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Khalilullah Khalili

 

Khalilullah Khalili

Khalilullah Khalili
Born 1907
Died }}{{{bodystyl
Language Persian
Nationality Afghanistani
Genre Poetry
Notable works Hero of Khorasan

Khalilullah Khalili (1907 – 1987; Persian: خلیل‌الله خلیلی‎ - Ḫalīlallāḥ Ḫalīlī; alternative spellings: Khalilollah, Khalil Ullah) was Afghanistan's foremost 20th century poet as well as a noted historian, university professor, diplomat and royal confidant. He was the last of the great classical Persian poets and among the first to introduce modern Persian poetry and Nimai style to Afghanistan. He had also expertise in Khorasani style and was a follower of Farrukhi Sistani. Almost alone among Afghanistan's poets, he enjoyed a following in Iran where his selected poems have been published. His works have been praised by renowned Iranian literary figures and intellectuals. Many see him as the greatest contemporary poet of the Persian language in Afghanistan. He is also known for his major work "Hero of Khorasan", a controversial biography of Habībullāh Kalakānī, Emir of Afghanistan in 1929.

Life

Khalili was born in Kabul Province,[1] and came from the same village as Habibullah Kalakani.[2] He wrote exclusively in Persian and is sometimes associated with Tajik nationalist ideology. He belonged to the Pashtun Safi tribe[3] of Kohistan (modern Parwan). His father, Mirzā Muhammad Hussein Khān, was King Habibullah Khan's finance minister and owned mansions in Kabul and Jalalabad, but was later dismissed and hanged by Habibullah Khan's son and successor, Amanullah Khan.[1] His mother was the daughter of Abdul Qādir Khān, a regional Safi tribal leader. She died when Khalili was seven.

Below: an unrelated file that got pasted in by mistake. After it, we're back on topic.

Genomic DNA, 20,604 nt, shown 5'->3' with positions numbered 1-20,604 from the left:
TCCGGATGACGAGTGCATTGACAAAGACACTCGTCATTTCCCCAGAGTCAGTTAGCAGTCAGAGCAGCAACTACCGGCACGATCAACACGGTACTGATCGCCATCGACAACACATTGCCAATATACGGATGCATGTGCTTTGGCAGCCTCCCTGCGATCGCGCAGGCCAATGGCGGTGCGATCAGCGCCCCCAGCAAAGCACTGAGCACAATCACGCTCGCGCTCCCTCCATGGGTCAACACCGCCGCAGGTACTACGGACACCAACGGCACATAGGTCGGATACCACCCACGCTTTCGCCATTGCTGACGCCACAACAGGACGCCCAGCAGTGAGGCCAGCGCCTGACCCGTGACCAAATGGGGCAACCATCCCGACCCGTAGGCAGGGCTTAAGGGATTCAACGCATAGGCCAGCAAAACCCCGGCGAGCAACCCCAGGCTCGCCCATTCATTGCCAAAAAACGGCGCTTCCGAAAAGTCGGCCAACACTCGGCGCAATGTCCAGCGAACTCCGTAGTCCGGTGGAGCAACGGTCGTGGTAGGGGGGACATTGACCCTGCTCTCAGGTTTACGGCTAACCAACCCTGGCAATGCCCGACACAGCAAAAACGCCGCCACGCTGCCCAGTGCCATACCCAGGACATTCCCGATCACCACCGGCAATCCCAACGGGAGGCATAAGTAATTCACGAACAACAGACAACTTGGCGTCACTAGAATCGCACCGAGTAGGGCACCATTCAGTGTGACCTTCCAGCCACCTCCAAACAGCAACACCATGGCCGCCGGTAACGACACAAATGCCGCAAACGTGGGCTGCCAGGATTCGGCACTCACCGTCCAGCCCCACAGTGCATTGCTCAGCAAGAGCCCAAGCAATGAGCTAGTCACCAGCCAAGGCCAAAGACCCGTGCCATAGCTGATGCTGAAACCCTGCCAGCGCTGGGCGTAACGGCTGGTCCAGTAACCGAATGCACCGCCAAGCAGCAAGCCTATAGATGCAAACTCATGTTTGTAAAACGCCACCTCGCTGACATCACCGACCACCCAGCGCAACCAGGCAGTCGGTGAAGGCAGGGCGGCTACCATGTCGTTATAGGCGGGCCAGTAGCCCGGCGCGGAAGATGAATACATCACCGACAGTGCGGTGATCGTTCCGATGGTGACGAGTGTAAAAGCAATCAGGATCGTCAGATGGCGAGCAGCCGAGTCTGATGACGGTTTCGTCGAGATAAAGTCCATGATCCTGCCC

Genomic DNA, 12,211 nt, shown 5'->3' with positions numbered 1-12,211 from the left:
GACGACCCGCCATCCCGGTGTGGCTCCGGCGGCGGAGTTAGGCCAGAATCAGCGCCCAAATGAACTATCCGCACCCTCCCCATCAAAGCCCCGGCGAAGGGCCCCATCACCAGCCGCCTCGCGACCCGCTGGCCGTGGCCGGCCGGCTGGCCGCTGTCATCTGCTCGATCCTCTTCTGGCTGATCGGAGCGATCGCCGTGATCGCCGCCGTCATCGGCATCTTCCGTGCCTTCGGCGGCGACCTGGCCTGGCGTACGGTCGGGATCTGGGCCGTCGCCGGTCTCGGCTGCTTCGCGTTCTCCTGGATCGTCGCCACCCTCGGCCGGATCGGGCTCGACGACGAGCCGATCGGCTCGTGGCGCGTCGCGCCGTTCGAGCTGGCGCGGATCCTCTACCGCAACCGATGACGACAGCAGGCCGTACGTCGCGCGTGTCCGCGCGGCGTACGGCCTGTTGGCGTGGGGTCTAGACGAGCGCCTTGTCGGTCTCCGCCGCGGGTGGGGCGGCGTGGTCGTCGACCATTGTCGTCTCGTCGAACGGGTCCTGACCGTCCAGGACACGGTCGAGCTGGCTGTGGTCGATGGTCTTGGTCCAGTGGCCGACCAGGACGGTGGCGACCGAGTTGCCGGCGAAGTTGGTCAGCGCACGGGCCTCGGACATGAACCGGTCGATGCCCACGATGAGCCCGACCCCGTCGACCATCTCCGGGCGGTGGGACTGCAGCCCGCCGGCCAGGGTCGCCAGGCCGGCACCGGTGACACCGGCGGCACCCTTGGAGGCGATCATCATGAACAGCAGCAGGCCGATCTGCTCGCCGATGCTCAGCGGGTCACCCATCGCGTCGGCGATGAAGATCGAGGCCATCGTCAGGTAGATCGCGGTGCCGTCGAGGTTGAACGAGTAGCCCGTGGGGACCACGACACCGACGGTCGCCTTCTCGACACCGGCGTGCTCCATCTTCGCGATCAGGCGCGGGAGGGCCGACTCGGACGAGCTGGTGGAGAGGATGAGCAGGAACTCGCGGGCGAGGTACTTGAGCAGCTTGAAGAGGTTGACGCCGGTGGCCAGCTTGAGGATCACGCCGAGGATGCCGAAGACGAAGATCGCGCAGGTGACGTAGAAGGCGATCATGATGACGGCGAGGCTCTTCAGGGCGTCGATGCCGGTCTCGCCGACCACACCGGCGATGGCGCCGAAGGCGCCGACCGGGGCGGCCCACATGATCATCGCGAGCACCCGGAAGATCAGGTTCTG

Khalili lived and attended school in Kabul until he was 11, when Shāh Habibullāh Khān, king of Afghanistan, was assassinated, purportedly at the behest of his reformist son Amānullāh Khān, who quickly arrested and executed Khalili's father among others associated with the previous regime. Orphaned and unwanted in Kabul, he spent the turbulent years of Amānullāh's reign in the Shamālī Plain north of Kabul where he studied classical literature and other traditional sciences with leading scholars and began writing poetry. In 1929, when Habībullāh Kalakānī – a local Tajik from Kalakan – deposed Amānullāh Khān, Khalili joined his uncle Abdul Rahim Khan Safi, the new governor of Herat, where he remained for more than 10 years.

In the early 1940s, he followed his uncle Abdul Rahim Khan Safi, who had been appointed a deputy prime minister, to Kabul. His stay in Kabul was cut short when, in 1945, some elders of the Safi-Clan rebelled and both uncle and nephew were imprisoned. After a year in prison, Khalili was released and exiled to Kandahar where he flourished as a poet and writer.

In the 1950s, Khalili was allowed to return to Kabul where he was appointed as minister of culture and information and began teaching at Kabul University.[4] He became a confident to King Zahir Shah whom he often joined on hunting expeditions.

In the 1960s and 1970s, Khalili, who was fluent in Arabic, served as Afghanistan's ambassador to Saudi Arabia and Iraq. He was a member of the 1964 Constitutional Assembly and a representative from Jabal al-Siraj.

Following the April 1978 Communist coup, Khalili sought asylum first in Germany and then in the United States where he wrote much of his most powerful poetry about the war in his native land. In the late 1980s, he moved to Islamabad, Pakistan, where he spent his final years. He was buried in Peshawar next to the tomb of the Pashto poet Rahman Baba.

Works

Khalili was a prolific writer, producing over the course of his career an eclectic repertoire ranging from poetry to fiction to history to biography. He published 35 volumes of poetry, including his celebrated works "Aškhā wa Ḫūnhā" ("Tears And Blood"), composed during the Soviet occupation, and "Ayyār-e az Ḫorāsān" ("Hero of Khorasan"). With the exception of a selection of his quatrains[5] and the recent An Assembly of Moths,[6] his poetry remains largely unknown to English-speaking readers.

References

External links

  • An article by Said Ehsan in the Lamar-Aftaab online magazine
  • "Restoring Poetry to Afghanistan" by Steve Coll
  • "Bitter Fruit Falling" by Khalilullah Khalili
  • "He Is With You Wherever You Are"

See also

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